Jeramey Jannene

Milwaukee Metro Area Ranks 6th Nationally for COVID-19 Case Rate

Four-county area has more cases per 100,000 residents than Chicago and San Francisco.

By - Mar 26th, 2020 11:43 am
COVID-19 Case Rate by Metro Area as of March 22nd. Image from City Observatory.

COVID-19 Case Rate by Metro Area as of March 22nd. Image from City Observatory.

The Milwaukee metropolitan area has the sixth-highest rate of confirmed COVID-19 cases in the country with 15.2 cases per 100,000 residents.

That’s ahead of cities with high-profile outbreaks like Chicago (10.8) and San Francisco (9.1). Leaders in both of those regions have been more aggressive in limiting public movement and enforcing social distancing. Chicago Mayor Lori Lightfoot closed Lake Michigan beaches and trails this week and six Bay Area counties around San Francisco issued “shelter in place” orders a week ago. Milwaukee Mayor Tom Barrett and Milwaukee County Executive Chris Abele have repeatedly said they hope people voluntarily comply with state orders to social distance and stay home.

The Milwaukee metropolitan area includes suburban communities like Waukesha, West Bend and Mequon as well as Milwaukee. The U.S. Census Bureau-defined metropolitan statistical area is made up of Milwaukee, Waukesha, Ozaukee and Washington counties.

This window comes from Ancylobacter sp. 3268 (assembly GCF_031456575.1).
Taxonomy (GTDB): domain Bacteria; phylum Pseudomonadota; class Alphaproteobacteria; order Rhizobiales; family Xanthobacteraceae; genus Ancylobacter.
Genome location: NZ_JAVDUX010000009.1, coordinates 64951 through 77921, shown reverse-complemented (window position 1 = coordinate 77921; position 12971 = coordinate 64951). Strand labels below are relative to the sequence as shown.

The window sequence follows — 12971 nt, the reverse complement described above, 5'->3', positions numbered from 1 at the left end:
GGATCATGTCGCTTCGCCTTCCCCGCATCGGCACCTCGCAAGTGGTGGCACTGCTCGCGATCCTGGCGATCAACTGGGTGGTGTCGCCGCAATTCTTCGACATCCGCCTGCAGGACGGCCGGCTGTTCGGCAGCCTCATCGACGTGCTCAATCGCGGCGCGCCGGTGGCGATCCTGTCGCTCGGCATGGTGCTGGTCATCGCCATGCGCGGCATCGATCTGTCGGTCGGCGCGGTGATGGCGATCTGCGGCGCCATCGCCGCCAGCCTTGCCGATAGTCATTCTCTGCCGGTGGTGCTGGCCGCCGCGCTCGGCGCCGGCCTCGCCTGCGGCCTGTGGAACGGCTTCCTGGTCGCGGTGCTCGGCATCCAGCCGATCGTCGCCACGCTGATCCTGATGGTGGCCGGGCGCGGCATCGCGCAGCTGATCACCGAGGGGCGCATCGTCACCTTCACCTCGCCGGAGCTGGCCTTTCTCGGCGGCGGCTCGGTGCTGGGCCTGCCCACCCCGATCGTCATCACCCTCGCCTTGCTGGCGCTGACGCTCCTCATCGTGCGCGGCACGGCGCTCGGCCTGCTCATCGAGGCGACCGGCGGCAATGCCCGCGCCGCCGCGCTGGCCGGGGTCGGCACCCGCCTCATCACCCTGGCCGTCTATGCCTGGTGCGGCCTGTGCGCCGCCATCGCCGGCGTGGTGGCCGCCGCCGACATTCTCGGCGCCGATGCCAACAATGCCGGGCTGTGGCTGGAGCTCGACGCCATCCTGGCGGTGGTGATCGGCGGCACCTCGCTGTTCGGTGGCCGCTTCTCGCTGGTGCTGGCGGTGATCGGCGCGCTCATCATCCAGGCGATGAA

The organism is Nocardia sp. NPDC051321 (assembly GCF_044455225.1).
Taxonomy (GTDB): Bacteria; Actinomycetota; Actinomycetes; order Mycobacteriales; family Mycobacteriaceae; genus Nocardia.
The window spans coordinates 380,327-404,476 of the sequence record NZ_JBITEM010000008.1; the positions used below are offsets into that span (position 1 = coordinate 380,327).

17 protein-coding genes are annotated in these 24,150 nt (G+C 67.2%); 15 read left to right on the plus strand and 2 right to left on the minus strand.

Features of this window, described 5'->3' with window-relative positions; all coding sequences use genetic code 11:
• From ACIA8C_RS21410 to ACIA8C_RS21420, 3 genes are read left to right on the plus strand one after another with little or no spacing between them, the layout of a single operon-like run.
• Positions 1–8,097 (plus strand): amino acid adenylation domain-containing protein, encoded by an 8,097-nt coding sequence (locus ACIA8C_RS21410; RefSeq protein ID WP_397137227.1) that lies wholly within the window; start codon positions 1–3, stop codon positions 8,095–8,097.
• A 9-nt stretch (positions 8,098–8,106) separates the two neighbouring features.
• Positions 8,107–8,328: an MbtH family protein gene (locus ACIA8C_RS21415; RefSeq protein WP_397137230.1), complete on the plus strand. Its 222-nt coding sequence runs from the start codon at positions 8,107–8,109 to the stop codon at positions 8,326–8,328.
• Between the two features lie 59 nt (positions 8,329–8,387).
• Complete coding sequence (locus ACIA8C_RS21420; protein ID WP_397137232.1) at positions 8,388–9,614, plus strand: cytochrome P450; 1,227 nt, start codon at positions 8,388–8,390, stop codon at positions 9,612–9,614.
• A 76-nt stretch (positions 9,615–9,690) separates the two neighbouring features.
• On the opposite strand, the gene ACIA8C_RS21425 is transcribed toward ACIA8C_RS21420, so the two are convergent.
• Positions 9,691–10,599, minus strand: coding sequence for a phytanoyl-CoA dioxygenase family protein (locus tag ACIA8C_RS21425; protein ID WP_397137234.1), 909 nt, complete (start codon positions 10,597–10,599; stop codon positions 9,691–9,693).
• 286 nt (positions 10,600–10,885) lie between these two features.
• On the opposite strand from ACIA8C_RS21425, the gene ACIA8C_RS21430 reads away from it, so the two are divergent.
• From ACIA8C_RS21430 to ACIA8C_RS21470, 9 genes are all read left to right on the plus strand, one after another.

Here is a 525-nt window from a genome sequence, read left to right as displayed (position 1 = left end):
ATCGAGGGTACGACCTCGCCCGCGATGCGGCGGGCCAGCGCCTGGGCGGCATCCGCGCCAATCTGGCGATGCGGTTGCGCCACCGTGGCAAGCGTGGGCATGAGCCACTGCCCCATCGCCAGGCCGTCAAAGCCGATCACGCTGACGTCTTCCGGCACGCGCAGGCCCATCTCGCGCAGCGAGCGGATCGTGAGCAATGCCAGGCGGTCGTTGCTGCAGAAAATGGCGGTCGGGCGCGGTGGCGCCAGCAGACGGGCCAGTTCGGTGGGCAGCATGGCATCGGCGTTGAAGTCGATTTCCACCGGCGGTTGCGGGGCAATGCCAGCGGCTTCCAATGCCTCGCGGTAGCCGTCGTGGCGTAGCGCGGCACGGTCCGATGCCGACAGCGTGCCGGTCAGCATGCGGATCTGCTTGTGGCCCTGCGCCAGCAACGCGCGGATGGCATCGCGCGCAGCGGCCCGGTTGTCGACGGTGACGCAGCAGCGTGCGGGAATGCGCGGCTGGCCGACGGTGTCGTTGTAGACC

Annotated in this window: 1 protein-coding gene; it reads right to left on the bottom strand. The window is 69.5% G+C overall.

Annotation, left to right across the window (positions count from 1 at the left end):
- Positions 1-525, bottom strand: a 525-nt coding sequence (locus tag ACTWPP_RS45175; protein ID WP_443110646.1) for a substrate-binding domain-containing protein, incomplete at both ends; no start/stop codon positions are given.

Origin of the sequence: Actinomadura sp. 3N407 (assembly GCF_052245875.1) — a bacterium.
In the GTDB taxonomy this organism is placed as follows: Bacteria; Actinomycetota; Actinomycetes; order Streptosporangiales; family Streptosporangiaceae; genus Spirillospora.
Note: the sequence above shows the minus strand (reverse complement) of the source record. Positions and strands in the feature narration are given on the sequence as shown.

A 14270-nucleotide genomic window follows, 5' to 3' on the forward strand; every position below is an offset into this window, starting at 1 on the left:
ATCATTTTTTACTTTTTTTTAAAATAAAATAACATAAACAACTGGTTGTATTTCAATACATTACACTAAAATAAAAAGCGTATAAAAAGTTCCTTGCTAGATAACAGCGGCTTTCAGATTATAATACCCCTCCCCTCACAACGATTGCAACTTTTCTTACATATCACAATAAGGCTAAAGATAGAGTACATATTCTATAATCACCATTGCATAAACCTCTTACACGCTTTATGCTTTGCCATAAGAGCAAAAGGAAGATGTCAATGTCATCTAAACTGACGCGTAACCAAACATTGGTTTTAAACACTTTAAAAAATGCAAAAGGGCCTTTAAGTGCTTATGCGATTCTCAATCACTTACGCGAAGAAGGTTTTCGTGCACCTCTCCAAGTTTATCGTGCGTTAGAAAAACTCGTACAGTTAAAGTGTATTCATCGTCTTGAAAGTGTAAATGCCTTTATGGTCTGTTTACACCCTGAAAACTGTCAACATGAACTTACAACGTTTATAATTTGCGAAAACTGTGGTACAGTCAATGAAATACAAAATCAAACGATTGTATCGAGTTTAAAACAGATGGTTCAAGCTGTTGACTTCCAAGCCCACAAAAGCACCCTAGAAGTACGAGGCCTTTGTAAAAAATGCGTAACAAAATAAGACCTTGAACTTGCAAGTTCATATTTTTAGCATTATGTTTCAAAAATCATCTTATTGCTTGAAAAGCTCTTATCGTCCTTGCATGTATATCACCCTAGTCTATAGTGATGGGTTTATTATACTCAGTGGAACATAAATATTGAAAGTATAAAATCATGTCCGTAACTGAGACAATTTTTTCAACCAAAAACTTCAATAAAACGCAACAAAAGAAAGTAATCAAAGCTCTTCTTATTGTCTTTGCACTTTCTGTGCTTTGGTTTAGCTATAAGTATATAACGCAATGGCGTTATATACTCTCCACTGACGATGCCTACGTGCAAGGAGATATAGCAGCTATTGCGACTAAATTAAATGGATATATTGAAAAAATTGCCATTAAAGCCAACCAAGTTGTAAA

Milwaukee trails only New York City (82.5), New Orleans (54.8), Seattle (41.3) and Detroit (21)  and San Jose (15.4) in confirmed case rate as of March 22nd.

The analysis comes from Joe Cortright of think tank City Observatory. “Up until now, most data has been available at only the state or county level.  States are too large to accurately capture the incidence of the pandemic; and counties are often too variable and too small,” wrote Cortright. “Metro areas capture labor markets and commuting sheds, and are defined consistently, making them more appropriate geographic units for judging the spread of the virus.”

Do you live somewhere else? Don’t be lulled into a sense of security. “The typical metro is only about 1-2 weeks behind these cities in the progression of the virus,” warns Cortright.

As with all COVID-19 case data, it’s a rapidly changing dataset. Not only are the number of cases accelerating nationally, but testing capacity varies by region.

The City Observatory report includes an interactive map and chart to explore the outbreak. The lowest rates in any metro areas have been reported in San Antonio, Houston, Riverside and St. Louis. Each had fewer than 1.5 cases per 100,000 residents.

State data current as of March 24th at 9 p.m. shows that Milwaukee County has 290 cases, Waukesha has 42, Ozaukee has 20 and Washington has 21. That would boost the metro area’s case total to 23.9 cases per 100,000 residents (based on 2020 census data), putting the area ahead of where Detroit was on the 22nd.

Milwaukee County was reporting 343 cases as of 6 a.m. on March 26th, including 267 in the City of Milwaukee.

Six deaths have been reported in the Milwaukee-West Allis-Waukesha metro area, including five in Milwaukee County.

Public health officials are strongly encouraging everyone that can to stay home whenever possible and stay at least six feet away from non-household members when they go outside, but they are cautioning that it could be weeks before these practices show results.


All state case data are laboratory-confirmed cases of COVID-19 reported as of 9 p.m. the previous evening.

Charts and Maps

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